Historically, the regular motion of objects in the sky served as the basis for timekeeping. The diurnal motion of the sky caused by the rotation of the Earth on its axis defined the day, the year was defined by the motion of the Earth on its orbit about the Sun, and the month was defined in relation to the revolution of the Moon about the Earth. Although precise modern timekeeping is done electronically, many of the details and the terminology of timekeeping remain rooted in its astronomical heritage.

Sidereal Time and Solar Time

In using the sky for timekeeping, we must define a reference point to determine when a cycle of the required motion has been completed. If we choose a reference point afixed to the celestial sphere, the corresponding time is being referenced to the distant stars and is termed sidereal time. If instead we choose the Sun as the reference point, the corresponding time is called solar time (or tropical time).

Technically, the sidereal time is defined as the length of time since the vernal equinox has crossed the local celestial meridian. An equivalent definition of the sidereal time is the right ascension of any star presently located on the local celestial meridian. Thus, if the star Sirius is presently on your celestial meridian, the sidereal time is 6 hours and 45 minutes because we saw earlier that Sirius is located at 6 hr 45 min right ascension on the celestial sphere. Generally our everyday (civil) time is referenced to the (average) motion of the Sun, not the vernal equinox. Thus, sidereal time generally does not coincide with the everyday (wall clock) time. To be precise, the sidereal time agrees with the solar time only at the autumnal equinox; at any other time, they differ (they are exactly 12 hours apart at the time of the vernal equinox).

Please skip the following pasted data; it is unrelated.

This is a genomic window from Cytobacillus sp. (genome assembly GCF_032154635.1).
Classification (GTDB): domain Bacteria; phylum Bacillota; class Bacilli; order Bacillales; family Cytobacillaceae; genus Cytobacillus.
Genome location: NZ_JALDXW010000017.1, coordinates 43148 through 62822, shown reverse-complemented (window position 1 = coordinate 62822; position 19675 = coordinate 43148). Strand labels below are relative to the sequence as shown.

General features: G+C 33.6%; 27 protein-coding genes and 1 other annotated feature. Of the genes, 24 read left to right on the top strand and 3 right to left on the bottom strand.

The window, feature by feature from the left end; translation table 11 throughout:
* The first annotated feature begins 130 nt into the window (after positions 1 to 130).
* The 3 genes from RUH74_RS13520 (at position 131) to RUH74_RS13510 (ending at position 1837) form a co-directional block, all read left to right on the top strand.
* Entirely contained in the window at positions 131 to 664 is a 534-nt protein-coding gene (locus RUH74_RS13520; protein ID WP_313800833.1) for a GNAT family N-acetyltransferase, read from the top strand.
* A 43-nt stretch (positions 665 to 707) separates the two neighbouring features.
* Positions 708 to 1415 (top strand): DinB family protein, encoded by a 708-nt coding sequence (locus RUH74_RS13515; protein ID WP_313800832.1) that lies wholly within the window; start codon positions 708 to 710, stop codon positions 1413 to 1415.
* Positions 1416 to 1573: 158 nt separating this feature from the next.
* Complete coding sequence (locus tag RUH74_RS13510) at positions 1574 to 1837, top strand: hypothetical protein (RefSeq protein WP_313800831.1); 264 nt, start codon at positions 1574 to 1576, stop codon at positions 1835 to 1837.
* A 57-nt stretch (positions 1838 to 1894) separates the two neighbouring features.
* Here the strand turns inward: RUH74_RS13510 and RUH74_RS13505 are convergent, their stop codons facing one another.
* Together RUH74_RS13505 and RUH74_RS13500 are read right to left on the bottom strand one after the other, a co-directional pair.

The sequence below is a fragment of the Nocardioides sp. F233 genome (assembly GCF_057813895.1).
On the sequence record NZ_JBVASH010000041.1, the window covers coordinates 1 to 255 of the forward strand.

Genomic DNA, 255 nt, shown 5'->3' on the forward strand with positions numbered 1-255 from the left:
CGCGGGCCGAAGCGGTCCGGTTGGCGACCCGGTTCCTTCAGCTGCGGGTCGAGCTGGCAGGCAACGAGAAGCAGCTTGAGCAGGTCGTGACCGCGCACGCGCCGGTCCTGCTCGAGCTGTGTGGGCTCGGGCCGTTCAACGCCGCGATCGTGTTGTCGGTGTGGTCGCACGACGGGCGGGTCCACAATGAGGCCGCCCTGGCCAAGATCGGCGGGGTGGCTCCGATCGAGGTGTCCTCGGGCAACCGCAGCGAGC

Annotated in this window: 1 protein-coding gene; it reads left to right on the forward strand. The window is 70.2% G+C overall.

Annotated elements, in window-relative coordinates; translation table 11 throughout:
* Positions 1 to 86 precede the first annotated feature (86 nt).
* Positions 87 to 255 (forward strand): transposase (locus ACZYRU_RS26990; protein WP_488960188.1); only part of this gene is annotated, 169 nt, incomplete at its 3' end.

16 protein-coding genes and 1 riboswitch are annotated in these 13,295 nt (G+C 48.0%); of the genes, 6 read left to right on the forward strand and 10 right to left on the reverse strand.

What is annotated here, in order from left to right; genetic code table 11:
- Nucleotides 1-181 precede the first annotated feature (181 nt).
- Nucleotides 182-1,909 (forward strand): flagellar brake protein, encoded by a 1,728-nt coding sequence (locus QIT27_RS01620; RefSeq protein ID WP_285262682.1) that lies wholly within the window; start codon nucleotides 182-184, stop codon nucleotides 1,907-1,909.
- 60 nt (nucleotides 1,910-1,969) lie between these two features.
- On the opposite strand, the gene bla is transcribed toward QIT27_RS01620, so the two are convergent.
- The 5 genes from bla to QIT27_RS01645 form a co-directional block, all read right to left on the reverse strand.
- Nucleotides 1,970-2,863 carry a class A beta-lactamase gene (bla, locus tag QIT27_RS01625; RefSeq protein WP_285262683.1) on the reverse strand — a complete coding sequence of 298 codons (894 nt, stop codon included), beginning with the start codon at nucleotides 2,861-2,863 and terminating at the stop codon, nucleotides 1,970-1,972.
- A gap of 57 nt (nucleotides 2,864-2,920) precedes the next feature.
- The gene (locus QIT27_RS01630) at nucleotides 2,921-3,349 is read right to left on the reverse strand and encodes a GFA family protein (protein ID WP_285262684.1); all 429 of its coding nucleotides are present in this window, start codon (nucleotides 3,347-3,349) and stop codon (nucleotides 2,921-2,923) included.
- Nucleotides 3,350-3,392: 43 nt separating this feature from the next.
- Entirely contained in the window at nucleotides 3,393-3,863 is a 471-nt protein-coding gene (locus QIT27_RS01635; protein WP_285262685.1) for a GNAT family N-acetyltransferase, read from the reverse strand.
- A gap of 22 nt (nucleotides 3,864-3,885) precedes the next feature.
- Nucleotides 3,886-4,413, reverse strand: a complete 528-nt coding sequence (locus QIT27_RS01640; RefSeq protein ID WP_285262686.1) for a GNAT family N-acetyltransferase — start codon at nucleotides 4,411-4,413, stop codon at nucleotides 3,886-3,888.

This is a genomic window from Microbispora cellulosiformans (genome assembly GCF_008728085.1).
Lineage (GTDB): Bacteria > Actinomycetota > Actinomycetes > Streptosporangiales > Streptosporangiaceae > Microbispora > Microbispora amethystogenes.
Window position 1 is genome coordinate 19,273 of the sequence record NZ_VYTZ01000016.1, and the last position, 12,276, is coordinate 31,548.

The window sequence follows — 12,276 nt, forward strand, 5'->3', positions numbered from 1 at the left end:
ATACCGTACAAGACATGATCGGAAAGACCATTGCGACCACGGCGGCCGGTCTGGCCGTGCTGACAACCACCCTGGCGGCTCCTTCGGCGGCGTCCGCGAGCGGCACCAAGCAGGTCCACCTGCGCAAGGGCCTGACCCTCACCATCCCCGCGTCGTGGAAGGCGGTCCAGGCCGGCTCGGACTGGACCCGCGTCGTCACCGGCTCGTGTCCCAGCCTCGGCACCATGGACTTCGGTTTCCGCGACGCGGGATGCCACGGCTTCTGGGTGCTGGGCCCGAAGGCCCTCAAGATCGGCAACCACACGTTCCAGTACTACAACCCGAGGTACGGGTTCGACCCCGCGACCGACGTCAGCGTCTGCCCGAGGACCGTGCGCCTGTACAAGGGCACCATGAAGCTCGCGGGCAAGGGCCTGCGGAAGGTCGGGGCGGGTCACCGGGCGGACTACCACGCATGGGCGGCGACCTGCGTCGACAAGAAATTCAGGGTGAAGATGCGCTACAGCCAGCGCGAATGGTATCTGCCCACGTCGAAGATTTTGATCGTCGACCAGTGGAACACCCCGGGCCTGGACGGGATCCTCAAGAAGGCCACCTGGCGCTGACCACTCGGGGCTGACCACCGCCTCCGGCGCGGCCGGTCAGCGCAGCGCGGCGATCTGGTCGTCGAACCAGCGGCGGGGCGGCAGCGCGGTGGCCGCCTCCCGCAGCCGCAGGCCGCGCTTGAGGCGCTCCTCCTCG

Sidereal Days and Solar Days

The sidereal day is defined to be the length of time for the vernal equinox to return to your celestial meridian. The solar day is defined to be the length of time for the Sun to return to your celestial meridian. The two are not the same, as illustrated in the following animation.

The sidereal and solar day

Because the Earth is in motion on its orbit around the Sun in the course of a day, the Earth must turn about 4 minutes longer each day (3 minutes and 56 seconds, to be exact) to bring the Sun back to the celestial meridian than to bring the vernal equinox back to the celestial meridian. Thus, the solar day is 3 minutes and 56 seconds longer than the sidereal day. It is this almost 4 minute per day discrepancy that causes the difference in sidereal and solar time, and is responsible for the fact that different constellations are everhead at a given time of day during the Summer than in the Winter.

Time Zones and Universal Time

As a matter of civil convenience, the Earth is divided into various time zones. The time for many astronomical events is given in Universal Time (UT), which is (approximately) the local time for Greenwich, England---the Greenwich Mean Time or GMT.